+++ [0603 12:09:21] Waiting for cbr0 bridge on kubernetes-node-2 to have an address for up to 10 minutes...
+++ [0603 12:09:26] Waiting for cbr0 bridge on kubernetes-node-2 to have correct address for up to 10 minutes...
+++ [0603 12:09:36] cbr0 on kubernetes-node-2 is 10.244.2.0/24
+++ [0603 12:09:36] Waiting for cbr0 bridge on kubernetes-node-3 to have an address for up to 10 minutes...
+++ [0603 12:09:41] Waiting for cbr0 bridge on kubernetes-node-3 to have correct address for up to 10 minutes...
+++ [0603 12:09:51] cbr0 on kubernetes-node-3 is 10.244.0.0/24
+++ [0603 12:09:51] Configuring pod routes on kubernetes-node-1...
+++ [0603 12:10:07] Configuring pod routes on kubernetes-node-2...
+++ [0603 12:10:27] Configuring pod routes on kubernetes-node-3...
+++ [0603 12:10:43] Copying credentials from kubernetes-master
+++ [0603 12:11:29] Creating kubeconfig...
cluster "photon-kubernetes" set.
user "photon-kubernetes" set.
context "photon-kubernetes" set.
switched to context "photon-kubernetes".
Wrote config for photon-kubernetes to /root/.kube/config
... calling validate-cluster
Found 3 node(s).
NAME           STATUS    AGE
10.27.33.112   Ready     3m
10.27.33.115   Ready     3m
10.27.33.120   Ready     3m
Validate output:
NAME                 STATUS    MESSAGE              ERROR
controller-manager   Healthy   ok
scheduler            Healthy   ok
etcd-0               Healthy   {"health": "true"}
etcd-1               Healthy   {"health": "true"}
Cluster validation succeeded
Done, listing cluster services:

Kubernetes master is running at https://10.27.33.75
KubeDNS is running at https://10.27.33.75/api/v1/proxy/namespaces/kube-system/services/kube-dns
kubernetes-dashboard is running at https://10.27.33.75/api/v1/proxy/namespaces/kube-system/services/kubernetes-dashboard

To further debug and diagnose cluster problems, use 'kubectl cluster-info dump'.
#

And there you have it, K8S is now up and running.

Step 6: Explore Kubernetes with kubectl.sh

I already wrote a bit on how you can familiarize yourself with K8S using the kubectl command in my earlier K8S post. This is pretty much the same, but you need to precede the kubectl command with KUBERNETES_PROVIDER=photon-controller as follows:

# KUBERNETES_PROVIDER=photon-controller ./kubectl.sh get pods
NAME               READY     STATUS         RESTARTS   AGE
web-server-6v84d   1/1       Running        0          4m
web-server-aw6rx   0/1       ErrImagePull   0          23s

# KUBERNETES_PROVIDER=photon-controller ./kubectl.sh describe rc,svc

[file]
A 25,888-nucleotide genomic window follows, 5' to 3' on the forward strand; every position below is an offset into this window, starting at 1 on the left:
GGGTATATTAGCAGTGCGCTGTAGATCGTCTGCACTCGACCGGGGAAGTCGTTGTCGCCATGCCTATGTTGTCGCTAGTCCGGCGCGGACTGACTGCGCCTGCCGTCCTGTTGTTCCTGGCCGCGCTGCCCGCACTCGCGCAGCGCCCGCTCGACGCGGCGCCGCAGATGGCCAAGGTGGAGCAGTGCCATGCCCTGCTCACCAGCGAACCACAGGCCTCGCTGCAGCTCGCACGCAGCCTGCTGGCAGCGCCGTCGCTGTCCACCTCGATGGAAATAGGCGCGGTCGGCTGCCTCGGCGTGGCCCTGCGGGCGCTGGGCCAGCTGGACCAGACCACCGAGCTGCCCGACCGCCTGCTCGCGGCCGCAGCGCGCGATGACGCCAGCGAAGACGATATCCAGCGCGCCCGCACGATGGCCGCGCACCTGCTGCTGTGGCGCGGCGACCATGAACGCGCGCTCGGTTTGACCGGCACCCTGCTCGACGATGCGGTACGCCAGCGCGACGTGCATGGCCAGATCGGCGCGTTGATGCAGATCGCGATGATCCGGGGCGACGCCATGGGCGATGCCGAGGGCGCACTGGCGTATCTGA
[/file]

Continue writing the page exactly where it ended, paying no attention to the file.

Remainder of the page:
Name:           web-server
Namespace:      default
Image(s):       nginx
Selector:       app=web-server
Labels:         app=web-server
Replicas:       2 current / 2 desired
Pods Status:    1 Running / 1 Waiting / 0 Succeeded / 0 Failed
No volumes.
Events:
  FirstSeen     LastSeen        Count   From                            SubobjectPath   Type            Reason                  Message
  ---------     --------        -----   ----                            -------------   --------        ------                  -------
  4m            4m              1       {replication-controller }                       Normal          SuccessfulCreate        Created pod: web-server-6v84d
  50s           50s             1       {replication-controller }                       Normal          SuccessfulCreate        Created pod: web-server-aw6rx

Name:                   kubernetes
Namespace:              default
Labels:                 component=apiserver
                        provider=kubernetes
Selector:               <none>
Type:                   ClusterIP
IP:                     10.244.240.1
Port:                   https   443/TCP
Endpoints:              10.27.32.141:443
Session Affinity:       ClientIP
No events.

Name:                   web-server
Namespace:              default
Labels:                 app=web-server
Selector:               app=web-server
Type:                   LoadBalancer
IP:                     10.244.241.118
Port:                   tcp-80-80-emh7z 80/TCP
NodePort:               tcp-80-80-emh7z 30937/TCP
Endpoints:              10.244.1.2:80
Session Affinity:       None
No events.

 Step 7 – kube-down

Shutting down Kubernetes is straight forward also, using the kube-down.sh command. Note that this did not always manage to shut down all the masters/slaves. I get this on occasion:

# KUBERNETES_PROVIDER=photon-controller ./kube-down.sh
Bringing down cluster using provider: photon-controller
+++ [0614 13:12:20] Master: kubernetes-master (10.27.33.225)
+++ [0614 13:12:21] Node: kubernetes-node-1 (10.27.33.228)
+++ [0614 13:12:22] Node: kubernetes-node-2 (10.27.33.233)
+++ [0614 13:12:23] Node: kubernetes-node-3 (10.27.33.226)
+++ [0614 13:12:23] Deleting VM kubernetes-master
+++ [0614 13:12:26] Deleting VM kubernetes-node-1
+++ [0614 13:12:28] Deleting VM kubernetes-node-2
+++ [0614 13:12:34] Deleting VM kubernetes-node-3
!!! [0614 13:12:34] Error: could not delete kubernetes-node-3 (86680f49-222e-4793-8fe7-c4753a704311)
!!! [0614 13:12:34] Please investigate and delete manually

If this occurs, you need to use the photon controller CLI commands to list, stop and delete any Kubernetes VMs left hanging around. The commands are “photon vm list”, “photon vm stop ” and “photon vm delete ” if you experience a similar issue. If you do not clean up the VMs’ subsequent K8S deployments may not succeed.

Troubleshooting

If you run into any other issues during the K8S deployment, you now have the ability to login to any of the K8S nodes using the “kube” username. The SSH key that we added will allow you to access – no password is required. Deployment logs can be found in /tmp of the VMs/nodes.